“Coming from Place Bellecour over to where I live and work I’m thinking, ‘People come from all over the world to take pictures of where I live.’ I’m a lucky boy.”
Why did you choose to move to Lyon?
I wanted to travel, and I knew some French students that had been in the University of Dublin that I had become friends with.
So I came to Lyon with the idea of spending just a couple of months here. But I had not done any research or looked into it at all.
How did it go?
It’s still true now but I came here in 1991, and it was almost impossible to get an apartment and a social security number. That’s still bad.
And I just assumed that the entire world worked on a week system, as in week-to-week. Like in the United States, you get a job as barman or waiter or some sort of job in a restaurant just by looking for one.
I was thinking I’ll take a few days off and then I’ll get a job. It’s not, “I’ll look for a job.” It’s “I will get a job” the first weekend and from day one I’ll be having some sort of money coming in.
How wrong was I.
I ran out of money. I ran out of everything. I came with enough money for two weeks, because that’s all I thought I would need. And I then found myself in real trouble. I was busking on Rue St. Jean, to survive.
This all sounds really dramatic but if I’d been in real trouble I’d have just called my mother and she would have brought me home. But earning a living initially was playing Redemption Song over and over again on Rue St. Jean.
Then I got a job. I got an apartment. By the time I’d actually got all that done, I’d been here six months, and I was working in a bar and I really enjoyed it and I loved Lyon, and here I am.
How did you come to open Johnny’s Kitchen?
Johnny Walsh’s opened in 1995. Myself and a friend, the original Johnny who passed away in December, me and Johnny set up Johnny Walsh’s in 1995 and then in 2000 Johnny left and then I left in 2003.
I wanted to stop working at nighttime which is why we opened here [Johnny’s Kitchen]. The idea of this place is that it’s half-food and half-drinks, and that it’s open in the daytime.
It’s a pub but it’s much more café-esque. We have a terrace. All the pubs in Ireland would be like this if we had the weather.
What do you do for fun?
We have an “Association Franco-Irlandais de Lyon” (A.F.I.L.). We’re quite active. There’s traditional music and dance lessons. We have Irish speaking lessons.
The Gaelic football team trains every Monday night. Boys and girls are both welcome, only adults. And we regularly play in tournaments. We’re organizing the all-France finals this June. There will be 500 footballers here, both men and women. It’s quite a serious event. It’ll be on in Parc de Parilly over a day.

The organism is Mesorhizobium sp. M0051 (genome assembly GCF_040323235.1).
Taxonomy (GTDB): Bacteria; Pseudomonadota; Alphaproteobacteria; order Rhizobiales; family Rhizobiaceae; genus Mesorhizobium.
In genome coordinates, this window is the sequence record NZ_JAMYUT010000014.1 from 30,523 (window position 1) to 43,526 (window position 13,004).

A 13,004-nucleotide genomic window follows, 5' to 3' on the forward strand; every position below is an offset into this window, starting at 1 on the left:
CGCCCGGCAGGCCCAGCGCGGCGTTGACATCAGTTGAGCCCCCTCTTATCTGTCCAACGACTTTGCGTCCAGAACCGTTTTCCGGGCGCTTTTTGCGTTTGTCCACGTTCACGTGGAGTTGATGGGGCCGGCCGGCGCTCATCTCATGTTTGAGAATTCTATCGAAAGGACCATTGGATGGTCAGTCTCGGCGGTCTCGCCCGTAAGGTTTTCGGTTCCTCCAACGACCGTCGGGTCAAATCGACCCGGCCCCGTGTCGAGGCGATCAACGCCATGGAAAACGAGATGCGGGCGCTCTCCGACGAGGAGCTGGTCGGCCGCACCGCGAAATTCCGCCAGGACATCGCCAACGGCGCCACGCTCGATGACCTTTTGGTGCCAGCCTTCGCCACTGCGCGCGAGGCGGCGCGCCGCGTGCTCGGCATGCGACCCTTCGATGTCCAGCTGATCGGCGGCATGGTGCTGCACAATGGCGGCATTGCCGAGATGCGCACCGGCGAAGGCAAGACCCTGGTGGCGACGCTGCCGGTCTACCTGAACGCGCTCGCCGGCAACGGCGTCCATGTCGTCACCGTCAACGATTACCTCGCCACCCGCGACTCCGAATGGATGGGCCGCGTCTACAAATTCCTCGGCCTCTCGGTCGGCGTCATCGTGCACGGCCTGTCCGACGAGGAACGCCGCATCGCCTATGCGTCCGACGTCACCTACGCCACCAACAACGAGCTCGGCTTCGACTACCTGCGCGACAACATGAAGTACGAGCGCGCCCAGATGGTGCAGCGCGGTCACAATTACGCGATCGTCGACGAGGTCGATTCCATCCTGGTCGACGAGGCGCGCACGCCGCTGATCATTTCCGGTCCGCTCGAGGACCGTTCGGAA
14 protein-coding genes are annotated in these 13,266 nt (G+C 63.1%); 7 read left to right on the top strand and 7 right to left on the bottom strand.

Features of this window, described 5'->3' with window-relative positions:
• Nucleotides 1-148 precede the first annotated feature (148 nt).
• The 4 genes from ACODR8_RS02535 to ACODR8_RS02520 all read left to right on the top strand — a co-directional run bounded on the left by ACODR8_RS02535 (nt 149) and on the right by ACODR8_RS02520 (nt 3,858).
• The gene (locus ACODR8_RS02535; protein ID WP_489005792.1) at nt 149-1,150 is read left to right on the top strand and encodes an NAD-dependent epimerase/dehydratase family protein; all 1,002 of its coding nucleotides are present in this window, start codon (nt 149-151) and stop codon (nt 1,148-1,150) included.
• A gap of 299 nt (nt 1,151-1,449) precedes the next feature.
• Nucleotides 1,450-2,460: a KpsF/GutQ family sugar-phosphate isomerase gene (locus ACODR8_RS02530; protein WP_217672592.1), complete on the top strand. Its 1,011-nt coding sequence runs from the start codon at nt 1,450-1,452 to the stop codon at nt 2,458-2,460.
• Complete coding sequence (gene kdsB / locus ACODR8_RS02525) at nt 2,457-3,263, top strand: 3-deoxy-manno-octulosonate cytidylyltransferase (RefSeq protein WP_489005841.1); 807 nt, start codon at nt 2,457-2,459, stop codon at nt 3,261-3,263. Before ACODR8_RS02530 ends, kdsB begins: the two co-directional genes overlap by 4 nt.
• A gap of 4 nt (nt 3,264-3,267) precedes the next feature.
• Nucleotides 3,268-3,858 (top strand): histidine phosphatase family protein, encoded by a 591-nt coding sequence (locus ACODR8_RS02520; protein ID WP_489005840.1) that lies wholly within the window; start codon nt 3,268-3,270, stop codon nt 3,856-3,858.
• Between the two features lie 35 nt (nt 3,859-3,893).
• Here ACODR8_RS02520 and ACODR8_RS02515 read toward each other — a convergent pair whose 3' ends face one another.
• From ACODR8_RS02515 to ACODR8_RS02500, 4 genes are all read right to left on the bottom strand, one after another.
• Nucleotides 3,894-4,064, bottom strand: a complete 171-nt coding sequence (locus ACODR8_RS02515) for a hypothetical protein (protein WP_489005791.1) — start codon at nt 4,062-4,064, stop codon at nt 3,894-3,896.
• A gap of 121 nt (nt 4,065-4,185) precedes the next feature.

For anyone who is interested in Irish culture, that’s what we do.
Where do you go for coffee, lunch, dinner, a drink? When you’re not in Johnny’s of course!
If I’m going out in Lyon, what I like to do now is just go. And then as I’m walking past a place I go, “That looks interesting.”
All these places that I remembered as being absolutely complete crap have now been taken over by young, dynamic people with ideas, and there’s all sorts of different cheese and wine bars, Belgian beer bars, there’s just no end to it.
What are your favorite local dishes?
My favorite type of food is blood and guts Lyon food. I can’t quite go the whole hog, but Tablier de Sapeur, for example, I love that. Tripe, I love that.
Where do you go for that kind of food?
Notre Maison (2 Rue de Gadagne). When you order pâté or terrine or any of those starters, he just puts the entire block in front of you and you eat as much as you want. It’s really French and really Lyonnais.
I love those experiences, when it’s totally, unapologetically: “this is it, if you don’t like it, bug off.” That’s what Notre Maison is.
Did you have to adapt to that way of life here?
It’s not so much that I would adapt, but I love that sort of stuff. If you’re doing whatever the people are doing wherever you are, it’s nearly always good. It has to be particularly weird to be bad.
You can go anywhere in France, in a local specialty restaurant and say, “Give me whatever people eat here,” and it’s going to be something amazing, pretty much every time. If you’re not squeamish.
What do you like most about Lyon?